Gongoozler: Third party stoppages

Published: Saturday, 24 February 2018

IT HAS been noticeable that, in addition to repairs to the navigations, a number of stoppages are caused by third parties or those not associated with the canals.

Okay, so canals are not independent of the world they traverse and at times they are crossed by a vast number of other people's communications.

Do not interfere

Whilst utilities and roads appear most frequently other services cross either above or beneath and usually do not interfere with traffic on the navigation. On most occasions even when such crossing traffic has to be attended to, the navigation remains open.

Recently however it would appear that the navigation authorities have increasingly given permission for the canal (it is usually a canal) to be closed to traffic for significant time periods.

Now this doesn’t often happen when railways or highways cause closures. If it does then an acceptable alternative route has to be provided. This can mean a short diversion along nearby roads; a temporary pedestrian bridge or, for long diversions, a bus service for pedestrians. Rarely, if ever, is the flow of traffic stopped.

Why not a similar position?

So why isn’t a similar position adopted by the navigation authorities? They could reasonably insist that third parties arrange that the canal is opened for daily/weekly periods throughout the closure period. Perhaps providing a canal diversion might be asking too much but they could ensure, in areas like Birmingham, that stoppages on alternative routes don’t coincide or that route options exist over longer diversions e.g. if Coventry Canal is closed then the Leicester Section is open.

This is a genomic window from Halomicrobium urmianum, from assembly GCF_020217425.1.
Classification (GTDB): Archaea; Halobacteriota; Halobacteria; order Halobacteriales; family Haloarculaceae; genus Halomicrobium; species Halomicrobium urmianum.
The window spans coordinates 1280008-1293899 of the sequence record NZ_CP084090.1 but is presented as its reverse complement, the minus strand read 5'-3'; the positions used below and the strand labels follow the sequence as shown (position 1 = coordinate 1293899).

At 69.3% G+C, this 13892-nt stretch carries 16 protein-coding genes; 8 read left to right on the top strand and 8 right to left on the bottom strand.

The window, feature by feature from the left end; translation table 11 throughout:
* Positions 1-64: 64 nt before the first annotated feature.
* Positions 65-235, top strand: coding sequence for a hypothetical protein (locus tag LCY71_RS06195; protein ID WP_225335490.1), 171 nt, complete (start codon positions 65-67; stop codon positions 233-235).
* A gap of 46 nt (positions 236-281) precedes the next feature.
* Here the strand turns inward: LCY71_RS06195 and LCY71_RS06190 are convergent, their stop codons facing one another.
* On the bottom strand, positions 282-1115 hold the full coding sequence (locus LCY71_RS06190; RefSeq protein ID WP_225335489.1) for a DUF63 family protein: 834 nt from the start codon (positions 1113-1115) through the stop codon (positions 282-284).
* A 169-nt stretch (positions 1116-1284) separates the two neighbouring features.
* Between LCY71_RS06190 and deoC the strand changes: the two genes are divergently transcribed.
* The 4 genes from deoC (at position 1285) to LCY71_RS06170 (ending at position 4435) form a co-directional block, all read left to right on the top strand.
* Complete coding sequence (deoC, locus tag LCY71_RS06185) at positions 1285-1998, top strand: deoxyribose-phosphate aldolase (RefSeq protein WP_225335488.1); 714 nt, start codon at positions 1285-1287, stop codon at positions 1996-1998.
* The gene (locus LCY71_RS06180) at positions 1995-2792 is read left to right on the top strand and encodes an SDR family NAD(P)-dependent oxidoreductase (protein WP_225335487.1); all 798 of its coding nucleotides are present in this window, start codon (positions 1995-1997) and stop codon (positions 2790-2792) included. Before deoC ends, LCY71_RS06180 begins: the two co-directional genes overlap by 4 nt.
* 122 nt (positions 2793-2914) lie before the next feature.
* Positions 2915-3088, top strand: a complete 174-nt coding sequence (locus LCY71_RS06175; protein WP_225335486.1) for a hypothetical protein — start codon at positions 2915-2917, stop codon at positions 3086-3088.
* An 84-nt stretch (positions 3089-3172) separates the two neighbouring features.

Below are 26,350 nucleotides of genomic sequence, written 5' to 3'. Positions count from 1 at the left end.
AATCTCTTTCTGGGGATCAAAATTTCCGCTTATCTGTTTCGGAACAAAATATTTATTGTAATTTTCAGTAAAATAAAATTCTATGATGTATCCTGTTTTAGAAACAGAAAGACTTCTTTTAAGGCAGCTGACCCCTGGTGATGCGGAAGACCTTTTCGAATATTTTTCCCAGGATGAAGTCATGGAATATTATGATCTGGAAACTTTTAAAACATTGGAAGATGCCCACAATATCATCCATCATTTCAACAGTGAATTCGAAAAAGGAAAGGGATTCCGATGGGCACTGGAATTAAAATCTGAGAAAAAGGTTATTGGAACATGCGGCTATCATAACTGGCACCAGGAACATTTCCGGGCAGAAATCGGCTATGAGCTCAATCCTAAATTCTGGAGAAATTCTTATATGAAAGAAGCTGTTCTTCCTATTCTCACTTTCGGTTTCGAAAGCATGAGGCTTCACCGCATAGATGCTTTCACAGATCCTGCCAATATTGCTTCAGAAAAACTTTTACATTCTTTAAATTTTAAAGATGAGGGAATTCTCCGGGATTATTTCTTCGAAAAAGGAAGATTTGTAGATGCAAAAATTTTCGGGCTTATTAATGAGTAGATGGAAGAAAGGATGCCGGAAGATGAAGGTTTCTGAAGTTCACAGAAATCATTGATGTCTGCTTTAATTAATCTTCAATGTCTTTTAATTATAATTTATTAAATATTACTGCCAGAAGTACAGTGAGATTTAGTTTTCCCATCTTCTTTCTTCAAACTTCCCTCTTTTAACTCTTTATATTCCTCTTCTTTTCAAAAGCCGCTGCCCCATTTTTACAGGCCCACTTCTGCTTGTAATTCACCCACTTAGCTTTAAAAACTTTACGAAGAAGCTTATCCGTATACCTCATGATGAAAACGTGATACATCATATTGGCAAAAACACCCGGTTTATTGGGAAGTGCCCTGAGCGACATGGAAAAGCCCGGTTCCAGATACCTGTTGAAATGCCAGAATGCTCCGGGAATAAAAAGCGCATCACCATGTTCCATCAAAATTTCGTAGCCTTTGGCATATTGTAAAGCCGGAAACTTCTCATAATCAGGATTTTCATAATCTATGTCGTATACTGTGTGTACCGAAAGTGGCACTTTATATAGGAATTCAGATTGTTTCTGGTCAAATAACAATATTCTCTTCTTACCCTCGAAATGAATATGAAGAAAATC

Or they could put the boaters first and only give permissions that require a passage at all, or fixed, times. Now that would be radical thinking! Who are their customers? Why not put them first?

Commercial businesses

There are commercial business on canal banks that rely on boats—not just hire craft—but boat builders, repairers, fitters and painters who all need boats to reach their premises. Long stoppages prevent this and have a long-term impact on their company’s profitability. They operate all year round so it is not acceptable for navigation authorities to say 'its winter so nobody will be using the canals'. If third parties want to cross the canal they should pay the appropriate price that will enable navigation to continue and businesses to go about their normal trade. Or would the navigation authorities prefer to compensate the affected industries? I doubt it!